Foursquare Goes to the Polls (Updated with Delicious Polling Place Data Tie-In)
BY Nancy Scola | Wednesday, October 27 2010
The “I Voted” site, which will go live on Nov. 2, is also being used as a testing ground for how data from the Foursquare system can be used in the 2012 elections. About 60 percent of Foursquare’s 4 million users are based in the U.S. and the number is growing. “In 2012, we’ll be able to provide more valuable demographic information because our user base will hopefully continue to grow,” said Foursquare spox Erin Gleason. (Note to badge aficionados: you can earn a special Election Day badge on Foursquare when you check into a polling place and shout out about voting.)
It's possible to look at this as an upgrade to the 2008 Twitter Vote Report project that we had a hand in (with many other partners). The technology's improved; Foursquare is showing some fast adoption, and it's based on geo-location principles that Twitter hasn't really developed all that fully. One aspect of TVP that's doesn't seem to be here in the Foursquare case is the notion that election-day check-ins could help communities manage their own voting experiences, from creating a ruckus when polling places run out of ballots to letting their neighbors in on wait times. But, as Foursquare's spokesperson notes above, with a bigger base of users there's much that could potentially be done to make voting a more social experience.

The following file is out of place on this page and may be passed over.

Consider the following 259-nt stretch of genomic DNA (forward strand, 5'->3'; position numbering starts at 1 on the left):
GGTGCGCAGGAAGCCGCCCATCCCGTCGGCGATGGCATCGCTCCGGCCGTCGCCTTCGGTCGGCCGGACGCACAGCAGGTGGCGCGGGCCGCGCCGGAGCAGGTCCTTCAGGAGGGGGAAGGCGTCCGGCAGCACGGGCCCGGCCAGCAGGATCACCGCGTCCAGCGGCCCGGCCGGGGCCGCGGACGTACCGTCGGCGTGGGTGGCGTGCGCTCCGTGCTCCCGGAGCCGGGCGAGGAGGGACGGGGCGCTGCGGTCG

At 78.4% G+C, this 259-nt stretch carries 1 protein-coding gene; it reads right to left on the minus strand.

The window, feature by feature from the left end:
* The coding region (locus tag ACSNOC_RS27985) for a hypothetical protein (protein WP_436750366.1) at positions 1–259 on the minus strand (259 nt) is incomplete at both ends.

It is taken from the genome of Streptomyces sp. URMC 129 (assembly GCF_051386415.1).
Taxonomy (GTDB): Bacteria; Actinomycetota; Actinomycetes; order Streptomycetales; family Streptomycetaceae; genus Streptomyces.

The Foursquare "I Voted" initiative is a project of JESS3, which you might remember is the firm that last week partnered with NASA to pull off the first Foursquare check-in from space.
More, and what I should have said: I missed an obvious tie-in to something we'd recently talked about, and some proper crediting. First, the credits. The team behind the "I Voted" project was a big one, drawn together by an act.ly petition started by Direct Media Strategies president Jordan Raynor, which ended up including Twitter Vote Report vet Tracy Viselli, Engage DC's Mindy Finn and Patrick Ruffini, the Electoral Map's Patrick Ottenhoff, Bush White House e-communications director David Almacy, and others listed here.
And then, the tie-in. And it's a good one! Remember the Voting Information Project's new dataset of polling places across the country, released just a few days ago. The Voting Information Project is a joint project of Google, Pew, the New Organizing Institute, and many of the same players involved in this Foursqaure effort, and its mission has been to pull together all the muncipal data on polling locations scattered across the country into something that people can use to build apps and tools to better American elections. I wrote at the time, "there's no real way to make the idea of a coherent data set of polling place locations sound sexy or exciting, but it's incredibly important stuff." Shows what I know. Writes Raynor, "The data we were able to share with foursquare via the Voting Information Project proved to be a critical cornerstone to this" sexy, exciting "project’s launch."
Foursquare's site will go live on election day, November 2nd, on elections.foursquare.com. Raynor shares a sneak peak: